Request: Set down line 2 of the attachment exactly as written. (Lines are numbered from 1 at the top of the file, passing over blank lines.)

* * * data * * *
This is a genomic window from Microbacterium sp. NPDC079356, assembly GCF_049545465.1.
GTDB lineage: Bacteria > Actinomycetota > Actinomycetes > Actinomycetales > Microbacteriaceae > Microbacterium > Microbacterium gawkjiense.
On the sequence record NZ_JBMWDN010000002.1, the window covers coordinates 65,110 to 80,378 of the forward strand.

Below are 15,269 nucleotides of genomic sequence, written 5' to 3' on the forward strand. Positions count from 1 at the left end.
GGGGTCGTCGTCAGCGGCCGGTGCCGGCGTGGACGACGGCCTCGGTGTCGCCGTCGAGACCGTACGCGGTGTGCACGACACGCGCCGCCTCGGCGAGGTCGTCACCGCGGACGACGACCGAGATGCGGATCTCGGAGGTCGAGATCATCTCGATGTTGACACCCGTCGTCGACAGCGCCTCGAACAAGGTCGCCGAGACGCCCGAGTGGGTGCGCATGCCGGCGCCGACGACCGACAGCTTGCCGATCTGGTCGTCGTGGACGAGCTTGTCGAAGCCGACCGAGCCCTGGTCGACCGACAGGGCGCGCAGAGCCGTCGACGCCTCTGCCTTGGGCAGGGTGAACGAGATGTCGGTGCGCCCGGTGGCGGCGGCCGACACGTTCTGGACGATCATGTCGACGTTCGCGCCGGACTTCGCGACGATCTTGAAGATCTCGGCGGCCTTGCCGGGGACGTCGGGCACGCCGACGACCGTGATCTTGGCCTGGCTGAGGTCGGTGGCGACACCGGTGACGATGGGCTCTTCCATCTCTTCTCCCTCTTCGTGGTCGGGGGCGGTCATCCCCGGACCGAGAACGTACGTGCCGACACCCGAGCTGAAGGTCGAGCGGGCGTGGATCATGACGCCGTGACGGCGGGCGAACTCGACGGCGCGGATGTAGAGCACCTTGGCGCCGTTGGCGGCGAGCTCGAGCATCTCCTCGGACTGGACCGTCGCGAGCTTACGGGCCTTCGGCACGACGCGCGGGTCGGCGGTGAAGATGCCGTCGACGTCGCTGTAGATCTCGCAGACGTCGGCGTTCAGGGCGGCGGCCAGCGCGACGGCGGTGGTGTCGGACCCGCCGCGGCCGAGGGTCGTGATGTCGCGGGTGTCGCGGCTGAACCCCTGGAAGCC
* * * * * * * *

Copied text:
GTDB lineage: Bacteria > Actinomycetota > Actinomycetes > Actinomycetales > Microbacteriaceae > Microbacterium > Microbacterium gawkjiense.